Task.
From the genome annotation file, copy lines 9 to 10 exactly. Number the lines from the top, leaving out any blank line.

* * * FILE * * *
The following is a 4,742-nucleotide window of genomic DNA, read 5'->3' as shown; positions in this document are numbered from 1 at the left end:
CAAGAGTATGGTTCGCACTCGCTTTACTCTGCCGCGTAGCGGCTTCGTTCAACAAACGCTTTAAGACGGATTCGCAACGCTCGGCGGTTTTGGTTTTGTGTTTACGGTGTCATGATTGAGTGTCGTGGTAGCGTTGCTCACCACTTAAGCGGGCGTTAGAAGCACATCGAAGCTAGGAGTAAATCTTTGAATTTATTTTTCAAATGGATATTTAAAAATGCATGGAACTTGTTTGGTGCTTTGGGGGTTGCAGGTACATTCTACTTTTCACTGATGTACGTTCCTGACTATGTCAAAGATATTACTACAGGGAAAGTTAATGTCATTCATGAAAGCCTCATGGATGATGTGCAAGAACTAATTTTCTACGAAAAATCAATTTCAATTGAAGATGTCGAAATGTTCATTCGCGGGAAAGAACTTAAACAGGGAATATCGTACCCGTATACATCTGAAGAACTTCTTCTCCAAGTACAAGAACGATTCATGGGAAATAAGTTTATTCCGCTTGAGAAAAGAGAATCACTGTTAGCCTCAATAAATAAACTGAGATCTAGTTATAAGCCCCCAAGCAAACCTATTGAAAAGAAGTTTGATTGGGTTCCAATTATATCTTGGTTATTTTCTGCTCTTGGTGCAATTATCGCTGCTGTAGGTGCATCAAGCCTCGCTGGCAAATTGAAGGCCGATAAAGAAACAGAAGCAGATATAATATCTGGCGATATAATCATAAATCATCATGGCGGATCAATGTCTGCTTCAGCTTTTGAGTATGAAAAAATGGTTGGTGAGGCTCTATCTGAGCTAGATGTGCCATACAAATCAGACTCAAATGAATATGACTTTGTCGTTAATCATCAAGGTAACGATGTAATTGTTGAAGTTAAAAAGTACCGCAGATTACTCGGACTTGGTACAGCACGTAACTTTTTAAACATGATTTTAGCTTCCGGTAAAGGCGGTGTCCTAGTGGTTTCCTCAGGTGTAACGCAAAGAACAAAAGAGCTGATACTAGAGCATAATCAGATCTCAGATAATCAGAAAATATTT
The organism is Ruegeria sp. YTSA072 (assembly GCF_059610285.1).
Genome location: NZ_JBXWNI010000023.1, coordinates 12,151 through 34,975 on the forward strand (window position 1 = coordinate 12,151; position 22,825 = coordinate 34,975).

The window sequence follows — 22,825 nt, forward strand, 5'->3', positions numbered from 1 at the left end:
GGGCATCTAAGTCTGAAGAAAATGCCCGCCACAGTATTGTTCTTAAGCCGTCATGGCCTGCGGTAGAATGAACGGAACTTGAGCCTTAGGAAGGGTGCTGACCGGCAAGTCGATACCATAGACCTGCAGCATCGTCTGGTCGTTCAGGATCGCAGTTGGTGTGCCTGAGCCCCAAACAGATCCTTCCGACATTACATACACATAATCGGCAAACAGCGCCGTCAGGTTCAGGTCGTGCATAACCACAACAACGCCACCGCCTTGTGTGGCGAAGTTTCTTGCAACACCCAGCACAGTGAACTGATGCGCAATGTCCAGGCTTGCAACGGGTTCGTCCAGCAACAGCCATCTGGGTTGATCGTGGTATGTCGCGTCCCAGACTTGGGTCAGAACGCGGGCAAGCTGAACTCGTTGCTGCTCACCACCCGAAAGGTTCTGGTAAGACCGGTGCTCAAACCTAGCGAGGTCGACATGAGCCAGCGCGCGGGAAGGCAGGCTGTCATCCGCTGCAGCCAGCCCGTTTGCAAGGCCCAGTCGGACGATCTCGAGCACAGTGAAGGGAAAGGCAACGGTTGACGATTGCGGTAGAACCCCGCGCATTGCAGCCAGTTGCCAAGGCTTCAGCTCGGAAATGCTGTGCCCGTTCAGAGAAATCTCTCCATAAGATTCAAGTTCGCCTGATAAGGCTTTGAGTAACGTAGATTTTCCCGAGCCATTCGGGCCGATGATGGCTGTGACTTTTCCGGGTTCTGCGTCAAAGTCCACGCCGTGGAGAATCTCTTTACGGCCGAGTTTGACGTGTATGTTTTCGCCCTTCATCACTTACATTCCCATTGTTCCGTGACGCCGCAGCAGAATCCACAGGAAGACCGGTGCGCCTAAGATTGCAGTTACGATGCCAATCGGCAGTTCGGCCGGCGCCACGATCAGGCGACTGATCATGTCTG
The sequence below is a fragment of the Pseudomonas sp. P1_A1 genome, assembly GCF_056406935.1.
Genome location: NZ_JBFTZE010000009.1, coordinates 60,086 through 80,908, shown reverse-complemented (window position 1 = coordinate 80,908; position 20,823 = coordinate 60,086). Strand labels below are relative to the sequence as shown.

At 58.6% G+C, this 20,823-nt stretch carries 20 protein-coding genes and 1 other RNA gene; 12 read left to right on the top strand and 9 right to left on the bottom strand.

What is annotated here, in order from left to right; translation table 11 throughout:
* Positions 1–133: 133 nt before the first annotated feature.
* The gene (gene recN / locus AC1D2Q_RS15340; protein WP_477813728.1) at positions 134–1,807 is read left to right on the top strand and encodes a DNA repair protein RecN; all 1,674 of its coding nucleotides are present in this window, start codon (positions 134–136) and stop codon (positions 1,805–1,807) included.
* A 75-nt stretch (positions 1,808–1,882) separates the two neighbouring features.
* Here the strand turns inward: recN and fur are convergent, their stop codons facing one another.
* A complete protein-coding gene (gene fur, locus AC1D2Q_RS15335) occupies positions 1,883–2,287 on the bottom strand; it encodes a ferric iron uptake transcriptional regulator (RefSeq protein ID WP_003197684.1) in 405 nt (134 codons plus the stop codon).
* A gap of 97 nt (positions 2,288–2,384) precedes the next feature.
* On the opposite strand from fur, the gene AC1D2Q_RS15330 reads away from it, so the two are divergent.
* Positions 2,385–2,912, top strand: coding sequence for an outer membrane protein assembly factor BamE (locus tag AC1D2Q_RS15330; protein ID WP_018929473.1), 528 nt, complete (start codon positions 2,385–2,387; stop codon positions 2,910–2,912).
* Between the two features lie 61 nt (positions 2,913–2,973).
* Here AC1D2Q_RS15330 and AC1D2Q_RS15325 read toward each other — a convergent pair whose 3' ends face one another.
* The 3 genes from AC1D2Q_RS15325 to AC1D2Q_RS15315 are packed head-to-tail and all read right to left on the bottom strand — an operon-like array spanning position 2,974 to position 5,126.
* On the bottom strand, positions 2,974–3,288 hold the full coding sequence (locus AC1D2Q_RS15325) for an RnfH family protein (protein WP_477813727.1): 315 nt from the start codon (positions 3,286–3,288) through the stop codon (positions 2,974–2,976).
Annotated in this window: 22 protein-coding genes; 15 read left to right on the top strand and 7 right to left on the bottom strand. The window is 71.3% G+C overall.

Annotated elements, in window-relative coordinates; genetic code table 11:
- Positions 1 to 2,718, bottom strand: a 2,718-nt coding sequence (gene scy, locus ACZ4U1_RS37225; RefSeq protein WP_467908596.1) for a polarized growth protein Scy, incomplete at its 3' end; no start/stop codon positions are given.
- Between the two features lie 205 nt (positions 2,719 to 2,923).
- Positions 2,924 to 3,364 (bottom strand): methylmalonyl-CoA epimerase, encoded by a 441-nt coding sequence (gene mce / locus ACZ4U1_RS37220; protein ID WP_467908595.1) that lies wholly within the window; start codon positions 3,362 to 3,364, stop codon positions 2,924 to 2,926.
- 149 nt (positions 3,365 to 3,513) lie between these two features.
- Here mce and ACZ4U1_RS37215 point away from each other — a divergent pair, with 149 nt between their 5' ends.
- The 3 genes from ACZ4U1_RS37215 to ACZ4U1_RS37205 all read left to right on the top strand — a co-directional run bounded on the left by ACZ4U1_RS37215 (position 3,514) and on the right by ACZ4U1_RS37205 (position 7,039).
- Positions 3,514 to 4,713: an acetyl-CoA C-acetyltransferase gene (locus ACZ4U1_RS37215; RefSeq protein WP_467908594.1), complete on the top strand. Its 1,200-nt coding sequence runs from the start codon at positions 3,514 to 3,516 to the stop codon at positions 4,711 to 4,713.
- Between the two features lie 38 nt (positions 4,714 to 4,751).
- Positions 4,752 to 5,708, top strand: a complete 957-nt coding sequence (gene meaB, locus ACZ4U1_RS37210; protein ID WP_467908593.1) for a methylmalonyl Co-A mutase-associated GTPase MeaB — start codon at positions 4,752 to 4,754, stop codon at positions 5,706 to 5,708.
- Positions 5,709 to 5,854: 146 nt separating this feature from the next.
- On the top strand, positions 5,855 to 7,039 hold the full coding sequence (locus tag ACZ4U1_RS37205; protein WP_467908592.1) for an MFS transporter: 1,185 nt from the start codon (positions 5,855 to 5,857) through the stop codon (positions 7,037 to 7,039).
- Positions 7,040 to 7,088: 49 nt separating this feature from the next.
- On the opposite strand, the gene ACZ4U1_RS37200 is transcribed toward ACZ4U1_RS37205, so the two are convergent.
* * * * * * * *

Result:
At 58.6% G+C, this 20,823-nt stretch carries 20 protein-coding genes and 1 other RNA gene; 12 read left to right on the top strand and 9 right to left on the bottom strand.

What is annotated here, in order from left to right; translation table 11 throughout: